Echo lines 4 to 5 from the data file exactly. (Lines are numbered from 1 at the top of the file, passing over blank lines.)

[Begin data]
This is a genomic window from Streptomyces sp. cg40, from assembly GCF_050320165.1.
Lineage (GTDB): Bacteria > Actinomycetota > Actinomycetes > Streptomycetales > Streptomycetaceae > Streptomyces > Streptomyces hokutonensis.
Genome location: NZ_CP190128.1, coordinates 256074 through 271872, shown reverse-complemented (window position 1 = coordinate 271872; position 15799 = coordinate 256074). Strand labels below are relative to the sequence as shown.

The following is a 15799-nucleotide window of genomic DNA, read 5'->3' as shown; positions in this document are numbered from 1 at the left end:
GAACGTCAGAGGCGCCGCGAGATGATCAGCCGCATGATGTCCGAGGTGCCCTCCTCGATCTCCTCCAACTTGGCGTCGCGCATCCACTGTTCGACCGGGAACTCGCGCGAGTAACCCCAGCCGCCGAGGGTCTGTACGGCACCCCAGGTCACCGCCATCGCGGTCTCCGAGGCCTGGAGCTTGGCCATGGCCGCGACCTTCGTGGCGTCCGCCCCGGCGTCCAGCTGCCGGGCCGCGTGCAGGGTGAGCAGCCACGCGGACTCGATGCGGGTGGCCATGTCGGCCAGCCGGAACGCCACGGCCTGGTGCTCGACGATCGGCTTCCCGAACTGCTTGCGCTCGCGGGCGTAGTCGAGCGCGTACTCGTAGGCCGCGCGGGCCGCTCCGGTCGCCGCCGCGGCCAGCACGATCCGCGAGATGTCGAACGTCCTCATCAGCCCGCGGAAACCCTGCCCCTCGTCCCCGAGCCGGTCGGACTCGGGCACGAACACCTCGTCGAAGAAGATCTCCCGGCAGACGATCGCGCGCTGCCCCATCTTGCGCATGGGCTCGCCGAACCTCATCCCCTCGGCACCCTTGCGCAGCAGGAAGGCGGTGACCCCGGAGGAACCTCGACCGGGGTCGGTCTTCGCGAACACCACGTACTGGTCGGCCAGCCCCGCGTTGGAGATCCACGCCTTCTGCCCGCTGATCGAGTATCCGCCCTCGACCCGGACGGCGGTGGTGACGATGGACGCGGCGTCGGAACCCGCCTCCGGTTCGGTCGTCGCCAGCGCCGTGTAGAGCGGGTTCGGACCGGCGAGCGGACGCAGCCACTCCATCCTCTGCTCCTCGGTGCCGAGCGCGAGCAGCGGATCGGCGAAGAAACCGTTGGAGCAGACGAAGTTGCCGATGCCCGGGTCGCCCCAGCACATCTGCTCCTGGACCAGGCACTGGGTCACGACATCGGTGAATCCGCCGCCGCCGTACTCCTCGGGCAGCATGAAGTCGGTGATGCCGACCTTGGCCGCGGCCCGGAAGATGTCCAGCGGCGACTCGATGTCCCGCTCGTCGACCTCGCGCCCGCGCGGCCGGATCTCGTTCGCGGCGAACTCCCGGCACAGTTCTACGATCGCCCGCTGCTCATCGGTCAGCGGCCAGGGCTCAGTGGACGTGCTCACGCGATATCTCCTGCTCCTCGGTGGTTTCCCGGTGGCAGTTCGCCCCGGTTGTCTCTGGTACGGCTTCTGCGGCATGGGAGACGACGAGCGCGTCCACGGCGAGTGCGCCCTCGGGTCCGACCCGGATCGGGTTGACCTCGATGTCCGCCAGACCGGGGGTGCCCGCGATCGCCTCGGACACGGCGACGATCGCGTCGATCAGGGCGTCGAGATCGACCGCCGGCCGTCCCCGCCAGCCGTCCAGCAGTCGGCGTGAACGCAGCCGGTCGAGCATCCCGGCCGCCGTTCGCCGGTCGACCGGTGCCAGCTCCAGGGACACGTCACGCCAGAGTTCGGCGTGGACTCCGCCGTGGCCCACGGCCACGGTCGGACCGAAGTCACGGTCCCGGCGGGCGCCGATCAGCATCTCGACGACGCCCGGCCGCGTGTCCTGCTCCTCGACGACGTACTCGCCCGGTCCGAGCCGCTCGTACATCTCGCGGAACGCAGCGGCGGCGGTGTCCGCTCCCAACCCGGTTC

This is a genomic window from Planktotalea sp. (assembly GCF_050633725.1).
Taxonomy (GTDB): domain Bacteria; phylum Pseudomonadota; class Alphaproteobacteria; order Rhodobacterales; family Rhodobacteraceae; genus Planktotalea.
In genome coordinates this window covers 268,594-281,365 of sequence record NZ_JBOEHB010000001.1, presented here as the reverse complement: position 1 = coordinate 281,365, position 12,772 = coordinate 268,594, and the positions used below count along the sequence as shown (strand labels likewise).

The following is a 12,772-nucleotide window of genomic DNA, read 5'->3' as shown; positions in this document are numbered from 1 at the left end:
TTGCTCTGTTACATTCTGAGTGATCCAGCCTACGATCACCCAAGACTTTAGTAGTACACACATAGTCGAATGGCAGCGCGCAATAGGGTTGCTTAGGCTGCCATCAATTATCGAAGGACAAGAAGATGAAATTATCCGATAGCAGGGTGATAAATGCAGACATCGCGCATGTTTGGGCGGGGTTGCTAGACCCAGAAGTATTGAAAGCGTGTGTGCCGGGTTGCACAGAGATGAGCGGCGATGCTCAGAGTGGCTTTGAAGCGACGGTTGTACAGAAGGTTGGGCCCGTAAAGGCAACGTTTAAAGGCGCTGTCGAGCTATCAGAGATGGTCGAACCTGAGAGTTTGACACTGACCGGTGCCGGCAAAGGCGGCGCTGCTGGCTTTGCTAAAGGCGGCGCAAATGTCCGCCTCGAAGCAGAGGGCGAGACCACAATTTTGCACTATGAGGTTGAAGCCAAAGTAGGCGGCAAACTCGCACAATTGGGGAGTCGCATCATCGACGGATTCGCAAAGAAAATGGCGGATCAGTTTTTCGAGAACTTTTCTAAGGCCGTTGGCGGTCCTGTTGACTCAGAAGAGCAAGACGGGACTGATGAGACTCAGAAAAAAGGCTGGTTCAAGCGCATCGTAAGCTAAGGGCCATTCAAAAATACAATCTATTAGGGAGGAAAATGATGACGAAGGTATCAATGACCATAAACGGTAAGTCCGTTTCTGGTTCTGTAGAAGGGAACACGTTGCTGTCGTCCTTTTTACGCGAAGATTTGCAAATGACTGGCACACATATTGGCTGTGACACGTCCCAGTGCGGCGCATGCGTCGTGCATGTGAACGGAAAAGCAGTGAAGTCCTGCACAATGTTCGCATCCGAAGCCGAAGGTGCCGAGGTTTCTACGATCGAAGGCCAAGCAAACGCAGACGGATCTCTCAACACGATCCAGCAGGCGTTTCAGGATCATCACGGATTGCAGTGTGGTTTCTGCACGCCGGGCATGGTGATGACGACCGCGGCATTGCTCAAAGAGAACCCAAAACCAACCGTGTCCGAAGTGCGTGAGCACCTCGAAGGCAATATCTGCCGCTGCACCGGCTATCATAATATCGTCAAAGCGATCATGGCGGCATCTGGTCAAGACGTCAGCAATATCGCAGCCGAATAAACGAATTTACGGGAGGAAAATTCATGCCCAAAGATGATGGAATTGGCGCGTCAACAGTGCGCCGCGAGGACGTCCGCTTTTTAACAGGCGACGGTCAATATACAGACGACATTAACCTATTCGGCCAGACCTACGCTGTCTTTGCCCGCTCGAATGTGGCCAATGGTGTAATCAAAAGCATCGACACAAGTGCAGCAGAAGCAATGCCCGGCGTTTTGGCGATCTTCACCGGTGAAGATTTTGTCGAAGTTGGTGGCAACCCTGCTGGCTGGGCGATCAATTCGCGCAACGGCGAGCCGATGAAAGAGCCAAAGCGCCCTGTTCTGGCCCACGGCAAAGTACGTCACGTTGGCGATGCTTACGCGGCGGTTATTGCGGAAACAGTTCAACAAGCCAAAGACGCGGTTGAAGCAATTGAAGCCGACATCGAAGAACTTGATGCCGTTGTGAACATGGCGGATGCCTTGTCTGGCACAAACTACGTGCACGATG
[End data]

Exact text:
The following is a 15799-nucleotide window of genomic DNA, read 5'->3' as shown; positions in this document are numbered from 1 at the left end:
GAACGTCAGAGGCGCCGCGAGATGATCAGCCGCATGATGTCCGAGGTGCCCTCCTCGATCTCCTCCAACTTGGCGTCGCGCATCCACTGTTCGACCGGGAACTCGCGCGAGTAACCCCAGCCGCCGAGGGTCTGTACGGCACCCCAGGTCACCGCCATCGCGGTCTCCGAGGCCTGGAGCTTGGCCATGGCCGCGACCTTCGTGGCGTCCGCCCCGGCGTCCAGCTGCCGGGCCGCGTGCAGGGTGAGCAGCCACGCGGACTCGATGCGGGTGGCCATGTCGGCCAGCCGGAACGCCACGGCCTGGTGCTCGACGATCGGCTTCCCGAACTGCTTGCGCTCGCGGGCGTAGTCGAGCGCGTACTCGTAGGCCGCGCGGGCCGCTCCGGTCGCCGCCGCGGCCAGCACGATCCGCGAGATGTCGAACGTCCTCATCAGCCCGCGGAAACCCTGCCCCTCGTCCCCGAGCCGGTCGGACTCGGGCACGAACACCTCGTCGAAGAAGATCTCCCGGCAGACGATCGCGCGCTGCCCCATCTTGCGCATGGGCTCGCCGAACCTCATCCCCTCGGCACCCTTGCGCAGCAGGAAGGCGGTGACCCCGGAGGAACCTCGACCGGGGTCGGTCTTCGCGAACACCACGTACTGGTCGGCCAGCCCCGCGTTGGAGATCCACGCCTTCTGCCCGCTGATCGAGTATCCGCCCTCGACCCGGACGGCGGTGGTGACGATGGACGCGGCGTCGGAACCCGCCTCCGGTTCGGTCGTCGCCAGCGCCGTGTAGAGCGGGTTCGGACCGGCGAGCGGACGCAGCCACTCCATCCTCTGCTCCTCGGTGCCGAGCGCGAGCAGCGGATCGGCGAAGAAACCGTTGGAGCAGACGAAGTTGCCGATGCCCGGGTCGCCCCAGCACATCTGCTCCTGGACCAGGCACTGGGTCACGACATCGGTGAATCCGCCGCCGCCGTACTCCTCGGGCAGCATGAAGTCGGTGATGCCGACCTTGGCCGCGGCCCGGAAGATGTCCAGCGGCGACTCGATGTCCCGCTCGTCGACCTCGCGCCCGCGCGGCCGGATCTCGTTCGCGGCGAACTCCCGGCACAGTTCTACGATCGCCCGCTGCTCATCGGTCAGCGGCCAGGGCTCAGTGGACGTGCTCACGCGATATCTCCTGCTCCTCGGTGGTTTCCCGGTGGCAGTTCGCCCCGGTTGTCTCTGGTACGGCTTCTGCGGCATGGGAGACGACGAGCGCGTCCACGGCGAGTGCGCCCTCGGGTCCGACCCGGATCGGGTTGACCTCGATGTCCGCCAGACCGGGGGTGCCCGCGATCGCCTCGGACACGGCGACGATCGCGTCGATCAGGGCGTCGAGATCGACCGCCGGCCGTCCCCGCCAGCCGTCCAGCAGTCGGCGTGAACGCAGCCGGTCGAGCATCCCGGCCGCCGTTCGCCGGTCGACCGGTGCCAGCTCCAGGGACACGTCACGCCAGAGTTCGGCGTGGACTCCGCCGTGGCCCACGGCCACGGTCGGACCGAAGTCACGGTCCCGGCGGGCGCCGATCAGCATCTCGACGACGCCCGGCCGCGTGTCCTGCTCCTCGACGACGTACTCGCCCGGTCCGAGCCGCTCGTACATCTCGCGGAACGCAGCGGCGGCGGTGTCCGCTCCCAACCCGGTTC